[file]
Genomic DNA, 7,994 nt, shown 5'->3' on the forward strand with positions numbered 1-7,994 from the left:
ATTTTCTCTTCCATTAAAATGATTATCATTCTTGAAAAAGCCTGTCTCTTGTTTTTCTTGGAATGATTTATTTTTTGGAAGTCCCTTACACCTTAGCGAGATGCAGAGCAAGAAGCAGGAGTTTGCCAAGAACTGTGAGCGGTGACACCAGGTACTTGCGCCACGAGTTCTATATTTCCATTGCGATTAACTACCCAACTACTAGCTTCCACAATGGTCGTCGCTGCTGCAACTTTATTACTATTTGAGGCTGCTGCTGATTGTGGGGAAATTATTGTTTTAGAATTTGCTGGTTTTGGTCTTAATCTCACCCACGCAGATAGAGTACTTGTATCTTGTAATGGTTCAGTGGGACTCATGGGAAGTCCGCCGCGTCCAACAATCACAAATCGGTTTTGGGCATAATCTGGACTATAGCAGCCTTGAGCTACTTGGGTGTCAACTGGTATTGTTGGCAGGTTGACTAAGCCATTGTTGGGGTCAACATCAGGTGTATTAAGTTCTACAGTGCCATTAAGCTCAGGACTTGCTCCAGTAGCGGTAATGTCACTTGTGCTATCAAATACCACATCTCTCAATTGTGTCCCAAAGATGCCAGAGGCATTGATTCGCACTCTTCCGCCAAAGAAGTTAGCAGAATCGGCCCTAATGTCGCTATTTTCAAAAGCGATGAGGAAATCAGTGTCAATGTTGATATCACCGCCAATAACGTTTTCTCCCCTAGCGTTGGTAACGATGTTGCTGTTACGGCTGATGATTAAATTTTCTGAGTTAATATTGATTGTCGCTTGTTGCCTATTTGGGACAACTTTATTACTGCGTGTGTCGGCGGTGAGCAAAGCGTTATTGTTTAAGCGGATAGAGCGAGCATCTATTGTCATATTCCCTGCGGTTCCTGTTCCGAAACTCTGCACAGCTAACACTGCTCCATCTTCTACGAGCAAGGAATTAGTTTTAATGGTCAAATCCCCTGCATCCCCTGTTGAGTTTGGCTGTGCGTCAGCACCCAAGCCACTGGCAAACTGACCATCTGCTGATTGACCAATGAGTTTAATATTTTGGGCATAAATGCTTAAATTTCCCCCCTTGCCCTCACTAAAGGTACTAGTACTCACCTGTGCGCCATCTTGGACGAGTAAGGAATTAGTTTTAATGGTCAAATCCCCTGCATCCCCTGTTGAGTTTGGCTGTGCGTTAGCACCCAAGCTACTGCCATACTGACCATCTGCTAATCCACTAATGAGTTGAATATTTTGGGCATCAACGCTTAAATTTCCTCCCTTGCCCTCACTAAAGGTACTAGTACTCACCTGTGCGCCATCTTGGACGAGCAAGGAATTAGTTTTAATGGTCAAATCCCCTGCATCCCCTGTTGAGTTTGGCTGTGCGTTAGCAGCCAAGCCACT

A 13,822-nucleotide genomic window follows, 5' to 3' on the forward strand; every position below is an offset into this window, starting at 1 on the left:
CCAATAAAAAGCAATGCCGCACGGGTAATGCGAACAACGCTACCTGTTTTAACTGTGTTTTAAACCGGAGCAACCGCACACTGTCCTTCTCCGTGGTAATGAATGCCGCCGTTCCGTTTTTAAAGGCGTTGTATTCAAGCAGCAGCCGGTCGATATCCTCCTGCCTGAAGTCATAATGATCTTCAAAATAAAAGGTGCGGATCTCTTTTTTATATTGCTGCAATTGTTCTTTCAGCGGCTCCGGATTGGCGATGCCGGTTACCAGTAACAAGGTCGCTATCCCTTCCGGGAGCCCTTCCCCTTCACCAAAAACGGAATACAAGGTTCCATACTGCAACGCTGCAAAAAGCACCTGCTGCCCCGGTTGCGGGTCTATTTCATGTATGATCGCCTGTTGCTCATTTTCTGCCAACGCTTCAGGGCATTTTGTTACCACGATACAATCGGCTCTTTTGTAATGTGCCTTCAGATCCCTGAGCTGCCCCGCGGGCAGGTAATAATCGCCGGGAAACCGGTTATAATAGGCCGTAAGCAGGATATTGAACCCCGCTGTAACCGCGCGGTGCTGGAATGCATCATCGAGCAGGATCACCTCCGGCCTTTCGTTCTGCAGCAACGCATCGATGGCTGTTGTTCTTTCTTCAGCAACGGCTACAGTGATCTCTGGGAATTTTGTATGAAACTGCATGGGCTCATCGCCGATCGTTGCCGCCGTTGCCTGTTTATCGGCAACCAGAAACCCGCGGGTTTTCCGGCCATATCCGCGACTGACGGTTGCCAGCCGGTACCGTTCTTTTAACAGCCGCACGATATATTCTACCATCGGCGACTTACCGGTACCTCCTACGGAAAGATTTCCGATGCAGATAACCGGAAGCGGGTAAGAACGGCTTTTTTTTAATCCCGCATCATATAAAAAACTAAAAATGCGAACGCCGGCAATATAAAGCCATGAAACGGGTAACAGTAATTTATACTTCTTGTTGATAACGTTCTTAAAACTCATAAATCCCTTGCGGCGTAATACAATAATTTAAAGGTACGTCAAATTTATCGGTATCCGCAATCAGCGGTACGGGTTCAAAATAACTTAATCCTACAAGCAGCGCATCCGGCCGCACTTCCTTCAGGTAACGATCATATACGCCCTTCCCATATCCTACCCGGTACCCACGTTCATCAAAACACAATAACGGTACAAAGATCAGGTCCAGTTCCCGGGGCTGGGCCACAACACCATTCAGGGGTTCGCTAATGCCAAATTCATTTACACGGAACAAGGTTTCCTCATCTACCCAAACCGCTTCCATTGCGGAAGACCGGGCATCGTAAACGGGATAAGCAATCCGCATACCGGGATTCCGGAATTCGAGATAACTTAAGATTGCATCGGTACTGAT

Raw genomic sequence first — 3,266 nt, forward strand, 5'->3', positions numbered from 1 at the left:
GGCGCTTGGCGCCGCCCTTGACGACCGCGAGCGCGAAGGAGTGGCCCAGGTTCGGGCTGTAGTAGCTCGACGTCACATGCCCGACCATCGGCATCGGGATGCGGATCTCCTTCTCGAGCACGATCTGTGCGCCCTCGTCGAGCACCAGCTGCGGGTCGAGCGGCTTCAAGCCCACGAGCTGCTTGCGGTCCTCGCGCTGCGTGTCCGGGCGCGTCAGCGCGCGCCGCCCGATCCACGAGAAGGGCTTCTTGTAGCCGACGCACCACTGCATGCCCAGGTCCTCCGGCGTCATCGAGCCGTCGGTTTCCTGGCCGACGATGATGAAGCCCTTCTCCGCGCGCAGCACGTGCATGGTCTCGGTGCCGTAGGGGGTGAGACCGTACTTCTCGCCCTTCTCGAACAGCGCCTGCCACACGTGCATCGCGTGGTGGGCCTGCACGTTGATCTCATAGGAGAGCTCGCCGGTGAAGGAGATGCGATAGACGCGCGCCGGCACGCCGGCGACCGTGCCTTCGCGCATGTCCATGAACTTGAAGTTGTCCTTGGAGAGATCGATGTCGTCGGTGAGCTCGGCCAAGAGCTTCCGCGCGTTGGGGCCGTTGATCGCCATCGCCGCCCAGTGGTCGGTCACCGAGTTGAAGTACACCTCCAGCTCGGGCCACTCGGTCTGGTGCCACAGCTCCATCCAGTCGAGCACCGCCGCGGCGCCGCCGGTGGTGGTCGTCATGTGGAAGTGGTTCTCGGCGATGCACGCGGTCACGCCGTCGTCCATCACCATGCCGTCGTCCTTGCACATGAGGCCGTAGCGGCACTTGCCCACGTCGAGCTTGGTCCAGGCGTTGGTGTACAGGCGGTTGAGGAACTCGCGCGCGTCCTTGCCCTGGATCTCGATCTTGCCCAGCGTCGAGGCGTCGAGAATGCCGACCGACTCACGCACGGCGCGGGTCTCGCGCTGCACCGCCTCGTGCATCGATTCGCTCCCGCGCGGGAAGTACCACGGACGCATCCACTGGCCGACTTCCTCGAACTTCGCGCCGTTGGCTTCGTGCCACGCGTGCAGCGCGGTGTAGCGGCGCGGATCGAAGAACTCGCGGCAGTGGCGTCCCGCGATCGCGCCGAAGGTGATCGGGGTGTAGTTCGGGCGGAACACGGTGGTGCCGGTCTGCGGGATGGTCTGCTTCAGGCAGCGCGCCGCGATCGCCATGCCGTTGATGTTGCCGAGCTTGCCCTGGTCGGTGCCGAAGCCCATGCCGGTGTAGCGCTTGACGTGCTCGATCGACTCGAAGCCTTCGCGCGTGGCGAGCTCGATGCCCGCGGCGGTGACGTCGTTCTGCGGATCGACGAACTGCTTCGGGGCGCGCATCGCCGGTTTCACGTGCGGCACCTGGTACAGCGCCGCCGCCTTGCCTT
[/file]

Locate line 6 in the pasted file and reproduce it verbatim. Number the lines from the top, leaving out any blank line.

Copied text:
GGCGCTTGGCGCCGCCCTTGACGACCGCGAGCGCGAAGGAGTGGCCCAGGTTCGGGCTGTAGTAGCTCGACGTCACATGCCCGACCATCGGCATCGGGATGCGGATCTCCTTCTCGAGCACGATCTGTGCGCCCTCGTCGAGCACCAGCTGCGGGTCGAGCGGCTTCAAGCCCACGAGCTGCTTGCGGTCCTCGCGCTGCGTGTCCGGGCGCGTCAGCGCGCGCCGCCCGATCCACGAGAAGGGCTTCTTGTAGCCGACGCACCACTGCATGCCCAGGTCCTCCGGCGTCATCGAGCCGTCGGTTTCCTGGCCGACGATGATGAAGCCCTTCTCCGCGCGCAGCACGTGCATGGTCTCGGTGCCGTAGGGGGTGAGACCGTACTTCTCGCCCTTCTCGAACAGCGCCTGCCACACGTGCATCGCGTGGTGGGCCTGCACGTTGATCTCATAGGAGAGCTCGCCGGTGAAGGAGATGCGATAGACGCGCGCCGGCACGCCGGCGACCGTGCCTTCGCGCATGTCCATGAACTTGAAGTTGTCCTTGGAGAGATCGATGTCGTCGGTGAGCTCGGCCAAGAGCTTCCGCGCGTTGGGGCCGTTGATCGCCATCGCCGCCCAGTGGTCGGTCACCGAGTTGAAGTACACCTCCAGCTCGGGCCACTCGGTCTGGTGCCACAGCTCCATCCAGTCGAGCACCGCCGCGGCGCCGCCGGTGGTGGTCGTCATGTGGAAGTGGTTCTCGGCGATGCACGCGGTCACGCCGTCGTCCATCACCATGCCGTCGTCCTTGCACATGAGGCCGTAGCGGCACTTGCCCACGTCGAGCTTGGTCCAGGCGTTGGTGTACAGGCGGTTGAGGAACTCGCGCGCGTCCTTGCCCTGGATCTCGATCTTGCCCAGCGTCGAGGCGTCGAGAATGCCGACCGACTCACGCACGGCGCGGGTCTCGCGCTGCACCGCCTCGTGCATCGATTCGCTCCCGCGCGGGAAGTACCACGGACGCATCCACTGGCCGACTTCCTCGAACTTCGCGCCGTTGGCTTCGTGCCACGCGTGCAGCGCGGTGTAGCGGCGCGGATCGAAGAACTCGCGGCAGTGGCGTCCCGCGATCGCGCCGAAGGTGATCGGGGTGTAGTTCGGGCGGAACACGGTGGTGCCGGTCTGCGGGATGGTCTGCTTCAGGCAGCGCGCCGCGATCGCCATGCCGTTGATGTTGCCGAGCTTGCCCTGGTCGGTGCCGAAGCCCATGCCGGTGTAGCGCTTGACGTGCTCGATCGACTCGAAGCCTTCGCGCGTGGCGAGCTCGATGCCCGCGGCGGTGACGTCGTTCTGCGGATCGACGAACTGCTTCGGGGCGCGCATCGCCGGTTTCACGTGCGGCACCTGGTACAGCGCCGCCGCCTTGCCTT